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Re: Lighting Some Flames: Towards conlang artistry

From:Patrick Dunn <tb0pwd1@...>
Date:Tuesday, March 12, 2002, 7:24
On Mon, 11 Mar 2002, Jesse Bangs wrote:

> It should not need to be proved that some art is better than others. If > we as conlangers wish to gain acceptance for our art, then we need to > acknowledge this and allow for the judgement that some conlangs are > better than others. We need a serious body of *conlang criticism*. > Currently, this is almost entirely lacking on the Conlang list. When > someone posts texts or grammatical sketches, the responses are generally > entirely congratulatory, or they are concerned only with correcting > technical errors or confusions within the grammar. Often there are no > responses at all. While technical accuracy and consistency are
Isn't that the truth.
> important, it's outrageous that this is where our critique stops. We > need to move beyond the foundation of technical accuracy and allow for > the artistic analysis of our conlangs.
> * Naturalness, as the name implies. We prefer languages that resemble > natural languages, that could fool a linguist examining them into > thinking that they actually existed somewhere on the globe. Auxlangs and > philosophical langs are anathema because their very nature goes against > this value.
Pleh. Arbitrary criteria. Why should the natural be more beautiful than the artificial? Shit, the word art *comes* from the same root as the word "artificial!"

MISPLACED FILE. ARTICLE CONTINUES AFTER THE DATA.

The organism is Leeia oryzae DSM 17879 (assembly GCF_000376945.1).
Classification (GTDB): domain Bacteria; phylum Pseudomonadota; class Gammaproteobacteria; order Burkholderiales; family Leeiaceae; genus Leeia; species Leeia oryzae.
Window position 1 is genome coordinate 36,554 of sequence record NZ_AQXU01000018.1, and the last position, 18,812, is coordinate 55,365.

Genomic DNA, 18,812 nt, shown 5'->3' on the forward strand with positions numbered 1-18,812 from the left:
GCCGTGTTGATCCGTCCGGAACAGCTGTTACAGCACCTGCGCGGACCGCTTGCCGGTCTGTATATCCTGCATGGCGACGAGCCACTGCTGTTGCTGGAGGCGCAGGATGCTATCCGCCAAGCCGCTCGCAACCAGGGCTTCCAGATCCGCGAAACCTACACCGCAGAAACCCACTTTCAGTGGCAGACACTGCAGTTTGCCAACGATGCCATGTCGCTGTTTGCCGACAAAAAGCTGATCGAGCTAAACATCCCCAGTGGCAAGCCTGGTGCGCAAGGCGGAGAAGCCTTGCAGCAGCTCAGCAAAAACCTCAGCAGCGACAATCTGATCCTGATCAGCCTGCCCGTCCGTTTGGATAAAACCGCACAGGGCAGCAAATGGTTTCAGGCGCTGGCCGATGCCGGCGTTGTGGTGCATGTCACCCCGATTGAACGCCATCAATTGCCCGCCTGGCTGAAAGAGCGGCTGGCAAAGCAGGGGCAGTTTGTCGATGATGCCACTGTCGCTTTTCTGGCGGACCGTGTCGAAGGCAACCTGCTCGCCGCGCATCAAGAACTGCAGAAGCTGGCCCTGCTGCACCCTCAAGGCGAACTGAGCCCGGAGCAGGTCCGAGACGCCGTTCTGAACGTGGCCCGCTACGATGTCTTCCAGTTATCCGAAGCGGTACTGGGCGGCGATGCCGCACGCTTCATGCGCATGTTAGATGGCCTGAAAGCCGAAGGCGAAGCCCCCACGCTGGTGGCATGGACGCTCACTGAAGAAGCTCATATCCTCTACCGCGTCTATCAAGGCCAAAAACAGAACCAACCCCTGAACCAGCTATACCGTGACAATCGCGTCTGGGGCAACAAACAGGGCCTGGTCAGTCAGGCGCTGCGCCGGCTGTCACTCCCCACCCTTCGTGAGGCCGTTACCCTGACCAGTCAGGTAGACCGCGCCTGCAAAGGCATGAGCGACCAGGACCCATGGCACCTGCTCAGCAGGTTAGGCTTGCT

> * Complexity and completeness. No natural language is completely > regular or completely simple, so neither will our languages. > Furthermore, we seek to describe and develop our languages as completely > as possible. Those who make dozens of half-finished sketches are > creating the equivalent of commercial jingles. We seek to create > symphonies.
No room for haiku? This is judging a poem by its length, a stupid criterion if ever there was one.
> * Creativity, defined as difference from your native language. If > your native language is Chinese, your target should be Ancient Greek. If > your native language is English, your target is Dyirbal (tonal, ergative > Australian language). Those who speak Italian and are only interested in > Romance-style conlangs earn no respect in this area. Those that seek to > challenge themselves and their learners are applauded.
Absolutely absurd. If I make a Chinese-clone, and Mr. Mouren makes a Chinese-clone, my Chinese clone is better than his because I'm American?
> Of course this won't be popular with everyone, especially not when I > start telling people why their conlangs suck. Why should it? If you
It alsoo suffers from the fault of almost all aesthetic axiologies: it breaks down into de gustibus after a few seconds' rational thought.
> disagree with me, form your own school. But by all means, we have to > start allowing for the critical analysis of conlangs to make them into an > actual art form. As a side effect of this, we also have to start taking
*shrugs* Why do I want them to be actual art forms? I make Mujai not because I want people to come and say, "Oh, what a brilliant language!" I just make Mujai cause it's, as the name implies, pretty.
> each others conlangs seriously--putting in the time to understand and > evaluate them. Like everyone else on this list, my time is limited and I > can hardly take the time to look at every conlang that comes my way. But > I intend to start taking time to look closely at the conlangs of others > and myself and seeing how well they hold up to the Naturalist values. I > also intend to post my critiques to the list. Hopefully, we're mature > enough (as individuals and as a community) to take and give criticism > without resorting to whining and hurt feelings. And once again, if you > don't like it form your own school. > > Responses, comments, counter-flames?
I just intend to ignore you when you post on my language, so you might as well not waste your time. --Patrick